The battle has begun. Schools Chancellor Carmen Fariña has said the city will divert $210 million intended for charter schools to pay for prekindergarten seats.
It seems City Hall is determined to do a good thing as badly as possible. The citywide expansion of pre-K is a great idea. But why must it come at the expense of another crucial idea -- charter schools? It's not as if urban systems have an overabundance of promising strategies to nurture and maintain student performance.
Mayor Bill de Blasio explains that city schools have an overcrowding problem today -- and that's before the pre-K buildout even starts. The $210 million siphoned away from the charter program can help, he believes.
We have a better idea. Why not let charter schools play a stronger role in the city's pre-K expansion? Why not let them offer their own pre-K classes? The charters have done some of their best work in low-income minority neighborhoods -- where pre-K classes are needed most.
A natural fit, no?
No. It's a union thing. The United Federation of Teachers is unhappy because instructors in many city charters -- which are public schools -- are exempted from UFT work rules. The UFT is also upset because charters share space in public school buildings without paying rent. The union wants that changed, and de Blasio hasn't been shy about agreeing with them.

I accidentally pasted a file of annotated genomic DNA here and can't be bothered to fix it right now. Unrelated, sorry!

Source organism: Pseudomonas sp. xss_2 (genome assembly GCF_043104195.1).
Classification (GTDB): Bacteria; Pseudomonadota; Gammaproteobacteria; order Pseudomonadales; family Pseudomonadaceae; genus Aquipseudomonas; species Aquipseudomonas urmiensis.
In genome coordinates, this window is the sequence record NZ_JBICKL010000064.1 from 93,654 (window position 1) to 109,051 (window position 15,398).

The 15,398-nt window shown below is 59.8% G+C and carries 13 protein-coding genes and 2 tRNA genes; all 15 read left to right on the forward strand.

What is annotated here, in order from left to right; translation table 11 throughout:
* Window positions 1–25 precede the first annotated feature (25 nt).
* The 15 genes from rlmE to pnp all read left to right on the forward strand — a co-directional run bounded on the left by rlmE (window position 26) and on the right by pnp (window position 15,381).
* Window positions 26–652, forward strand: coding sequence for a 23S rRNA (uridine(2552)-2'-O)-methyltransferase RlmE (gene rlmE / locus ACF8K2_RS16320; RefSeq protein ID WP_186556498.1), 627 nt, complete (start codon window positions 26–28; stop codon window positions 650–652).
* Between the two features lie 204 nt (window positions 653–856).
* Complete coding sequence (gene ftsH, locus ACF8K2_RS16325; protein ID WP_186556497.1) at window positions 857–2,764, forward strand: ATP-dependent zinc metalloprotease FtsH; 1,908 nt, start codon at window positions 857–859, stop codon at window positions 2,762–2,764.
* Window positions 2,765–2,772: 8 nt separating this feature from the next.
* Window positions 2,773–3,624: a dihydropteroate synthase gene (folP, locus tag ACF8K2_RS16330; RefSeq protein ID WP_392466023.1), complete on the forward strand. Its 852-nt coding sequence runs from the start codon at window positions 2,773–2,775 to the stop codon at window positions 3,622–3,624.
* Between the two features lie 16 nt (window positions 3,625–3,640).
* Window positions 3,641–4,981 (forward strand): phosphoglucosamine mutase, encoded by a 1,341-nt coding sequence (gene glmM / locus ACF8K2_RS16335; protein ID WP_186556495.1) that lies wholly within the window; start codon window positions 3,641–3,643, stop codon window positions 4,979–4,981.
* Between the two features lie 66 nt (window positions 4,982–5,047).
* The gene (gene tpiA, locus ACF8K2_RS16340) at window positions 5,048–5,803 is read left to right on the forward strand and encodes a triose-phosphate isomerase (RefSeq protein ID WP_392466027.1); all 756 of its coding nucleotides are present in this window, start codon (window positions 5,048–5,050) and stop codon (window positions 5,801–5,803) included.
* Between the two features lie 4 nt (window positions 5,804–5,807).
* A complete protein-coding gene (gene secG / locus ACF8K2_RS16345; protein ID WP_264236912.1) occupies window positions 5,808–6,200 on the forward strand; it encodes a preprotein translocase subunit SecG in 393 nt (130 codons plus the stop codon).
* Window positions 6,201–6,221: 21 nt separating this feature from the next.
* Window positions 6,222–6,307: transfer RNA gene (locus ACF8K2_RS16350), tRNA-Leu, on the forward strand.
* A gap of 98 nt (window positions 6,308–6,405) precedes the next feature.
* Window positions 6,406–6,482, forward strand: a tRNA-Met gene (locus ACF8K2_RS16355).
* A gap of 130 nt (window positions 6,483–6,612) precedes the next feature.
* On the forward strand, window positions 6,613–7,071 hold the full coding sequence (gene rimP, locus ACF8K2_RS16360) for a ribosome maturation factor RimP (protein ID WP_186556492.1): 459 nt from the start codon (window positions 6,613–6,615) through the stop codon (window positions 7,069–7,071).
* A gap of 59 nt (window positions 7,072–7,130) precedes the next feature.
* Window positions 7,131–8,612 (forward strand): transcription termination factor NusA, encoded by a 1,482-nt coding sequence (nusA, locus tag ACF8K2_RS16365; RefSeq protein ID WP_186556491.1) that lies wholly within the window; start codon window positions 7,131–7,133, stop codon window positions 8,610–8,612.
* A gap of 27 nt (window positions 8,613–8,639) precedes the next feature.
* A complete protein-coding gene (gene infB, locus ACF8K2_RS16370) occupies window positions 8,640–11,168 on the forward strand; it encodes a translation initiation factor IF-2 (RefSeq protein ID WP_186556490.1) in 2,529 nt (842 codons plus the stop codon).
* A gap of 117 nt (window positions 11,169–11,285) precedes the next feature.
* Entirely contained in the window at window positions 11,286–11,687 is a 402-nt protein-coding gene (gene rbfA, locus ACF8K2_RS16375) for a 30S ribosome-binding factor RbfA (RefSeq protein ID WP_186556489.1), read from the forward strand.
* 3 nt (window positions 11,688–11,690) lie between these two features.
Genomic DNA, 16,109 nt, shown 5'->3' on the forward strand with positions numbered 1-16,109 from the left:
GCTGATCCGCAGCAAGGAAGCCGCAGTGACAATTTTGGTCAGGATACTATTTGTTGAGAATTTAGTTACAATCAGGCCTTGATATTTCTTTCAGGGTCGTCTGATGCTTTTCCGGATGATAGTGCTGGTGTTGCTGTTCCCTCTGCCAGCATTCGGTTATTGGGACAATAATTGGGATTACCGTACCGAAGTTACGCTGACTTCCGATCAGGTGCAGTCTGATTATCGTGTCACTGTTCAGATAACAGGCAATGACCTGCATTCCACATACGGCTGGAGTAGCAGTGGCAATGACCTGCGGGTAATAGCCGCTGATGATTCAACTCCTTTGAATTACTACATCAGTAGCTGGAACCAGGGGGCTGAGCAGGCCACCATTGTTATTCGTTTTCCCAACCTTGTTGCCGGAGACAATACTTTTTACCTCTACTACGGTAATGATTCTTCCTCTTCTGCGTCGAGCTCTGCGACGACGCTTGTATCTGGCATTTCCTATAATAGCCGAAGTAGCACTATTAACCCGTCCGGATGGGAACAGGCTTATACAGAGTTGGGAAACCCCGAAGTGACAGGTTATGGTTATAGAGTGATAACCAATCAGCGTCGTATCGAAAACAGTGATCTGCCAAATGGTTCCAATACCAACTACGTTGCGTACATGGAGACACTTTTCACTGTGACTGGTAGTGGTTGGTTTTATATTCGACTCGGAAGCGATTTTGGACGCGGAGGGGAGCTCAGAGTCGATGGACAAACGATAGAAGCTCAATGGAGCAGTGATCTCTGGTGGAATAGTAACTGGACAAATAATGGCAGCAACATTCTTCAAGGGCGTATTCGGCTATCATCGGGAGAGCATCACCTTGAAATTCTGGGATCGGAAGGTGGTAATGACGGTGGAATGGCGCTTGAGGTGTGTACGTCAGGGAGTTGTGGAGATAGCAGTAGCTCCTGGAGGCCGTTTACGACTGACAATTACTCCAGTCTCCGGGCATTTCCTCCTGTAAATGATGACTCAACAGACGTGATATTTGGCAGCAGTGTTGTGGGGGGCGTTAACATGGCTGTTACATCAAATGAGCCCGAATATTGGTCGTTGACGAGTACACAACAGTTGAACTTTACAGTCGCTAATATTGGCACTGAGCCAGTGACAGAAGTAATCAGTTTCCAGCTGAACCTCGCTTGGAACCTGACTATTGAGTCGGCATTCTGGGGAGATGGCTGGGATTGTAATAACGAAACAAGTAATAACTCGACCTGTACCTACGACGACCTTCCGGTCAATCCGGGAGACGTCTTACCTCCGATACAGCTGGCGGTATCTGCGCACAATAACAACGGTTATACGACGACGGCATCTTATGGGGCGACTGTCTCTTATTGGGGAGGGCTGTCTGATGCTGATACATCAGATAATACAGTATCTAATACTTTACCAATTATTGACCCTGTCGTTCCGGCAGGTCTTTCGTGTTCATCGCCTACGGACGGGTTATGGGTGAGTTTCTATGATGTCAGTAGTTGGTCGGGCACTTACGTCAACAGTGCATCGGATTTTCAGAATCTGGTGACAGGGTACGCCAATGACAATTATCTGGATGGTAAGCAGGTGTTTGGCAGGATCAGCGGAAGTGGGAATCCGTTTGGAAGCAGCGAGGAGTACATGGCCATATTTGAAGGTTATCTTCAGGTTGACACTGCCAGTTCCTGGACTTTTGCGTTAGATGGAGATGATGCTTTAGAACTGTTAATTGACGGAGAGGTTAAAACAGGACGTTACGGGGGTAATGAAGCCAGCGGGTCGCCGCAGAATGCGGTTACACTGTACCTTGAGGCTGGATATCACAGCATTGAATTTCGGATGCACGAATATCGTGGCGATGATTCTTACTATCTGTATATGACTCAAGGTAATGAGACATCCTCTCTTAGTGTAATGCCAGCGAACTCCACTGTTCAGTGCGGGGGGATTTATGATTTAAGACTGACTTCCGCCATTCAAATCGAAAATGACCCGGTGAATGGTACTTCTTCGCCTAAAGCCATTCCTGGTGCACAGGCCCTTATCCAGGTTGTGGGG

If you listen to the mayor talk, you'd think the charter supporters are in the same category as the much-maligned 1 percent -- the plutocrats de Blasio wants to tap to pay for pre-K. But they're not. They're the mothers and fathers in working-class neighborhoods throughout the city who want to give their children the best education they can get. More than 50,000 city kids are on charter waiting lists.
The public discussion of this issue has been shamefully unhelpful. Charters have made crucial contributions to education reform. So has pre-K. The unions are fighting changes they find threatening, and de Blasio has mistakenly been their ally. That's a lousy way to seek reform.